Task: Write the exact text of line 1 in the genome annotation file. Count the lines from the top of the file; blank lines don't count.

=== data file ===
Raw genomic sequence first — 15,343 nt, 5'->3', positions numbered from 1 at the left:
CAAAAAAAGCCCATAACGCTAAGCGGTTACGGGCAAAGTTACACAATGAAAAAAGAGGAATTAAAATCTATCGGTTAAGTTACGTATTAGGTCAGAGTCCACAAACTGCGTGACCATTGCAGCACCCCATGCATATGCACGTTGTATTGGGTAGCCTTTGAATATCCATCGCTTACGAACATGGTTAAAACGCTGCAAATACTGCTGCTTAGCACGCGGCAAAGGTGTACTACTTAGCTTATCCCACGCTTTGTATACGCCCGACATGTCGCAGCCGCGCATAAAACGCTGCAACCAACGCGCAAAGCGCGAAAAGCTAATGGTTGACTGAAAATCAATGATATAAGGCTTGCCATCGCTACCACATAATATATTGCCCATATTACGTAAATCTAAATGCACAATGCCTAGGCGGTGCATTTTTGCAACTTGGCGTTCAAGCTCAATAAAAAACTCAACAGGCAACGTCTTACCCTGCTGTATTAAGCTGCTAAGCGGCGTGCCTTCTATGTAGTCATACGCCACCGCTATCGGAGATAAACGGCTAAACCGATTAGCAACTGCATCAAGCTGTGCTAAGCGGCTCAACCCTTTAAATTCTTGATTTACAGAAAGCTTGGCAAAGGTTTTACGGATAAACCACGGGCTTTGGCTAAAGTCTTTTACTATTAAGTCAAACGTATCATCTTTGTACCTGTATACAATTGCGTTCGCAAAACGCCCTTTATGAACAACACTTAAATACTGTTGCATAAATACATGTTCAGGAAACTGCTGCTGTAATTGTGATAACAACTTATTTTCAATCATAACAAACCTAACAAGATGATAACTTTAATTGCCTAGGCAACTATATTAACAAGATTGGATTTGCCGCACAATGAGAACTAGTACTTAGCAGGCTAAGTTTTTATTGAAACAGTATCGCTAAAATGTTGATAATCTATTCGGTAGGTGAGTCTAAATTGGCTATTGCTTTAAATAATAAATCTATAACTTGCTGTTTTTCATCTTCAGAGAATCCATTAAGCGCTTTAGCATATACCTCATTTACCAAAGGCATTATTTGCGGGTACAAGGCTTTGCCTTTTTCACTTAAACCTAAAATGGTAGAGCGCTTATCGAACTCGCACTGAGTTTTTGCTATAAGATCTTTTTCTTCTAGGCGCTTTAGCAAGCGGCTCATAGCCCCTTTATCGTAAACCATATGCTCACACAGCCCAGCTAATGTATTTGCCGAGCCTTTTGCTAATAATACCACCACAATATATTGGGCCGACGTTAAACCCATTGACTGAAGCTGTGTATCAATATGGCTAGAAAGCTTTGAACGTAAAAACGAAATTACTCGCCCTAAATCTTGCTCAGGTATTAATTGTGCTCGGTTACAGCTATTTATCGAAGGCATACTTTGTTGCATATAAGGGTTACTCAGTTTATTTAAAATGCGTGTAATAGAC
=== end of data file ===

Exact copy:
Raw genomic sequence first — 15,343 nt, 5'->3', positions numbered from 1 at the left: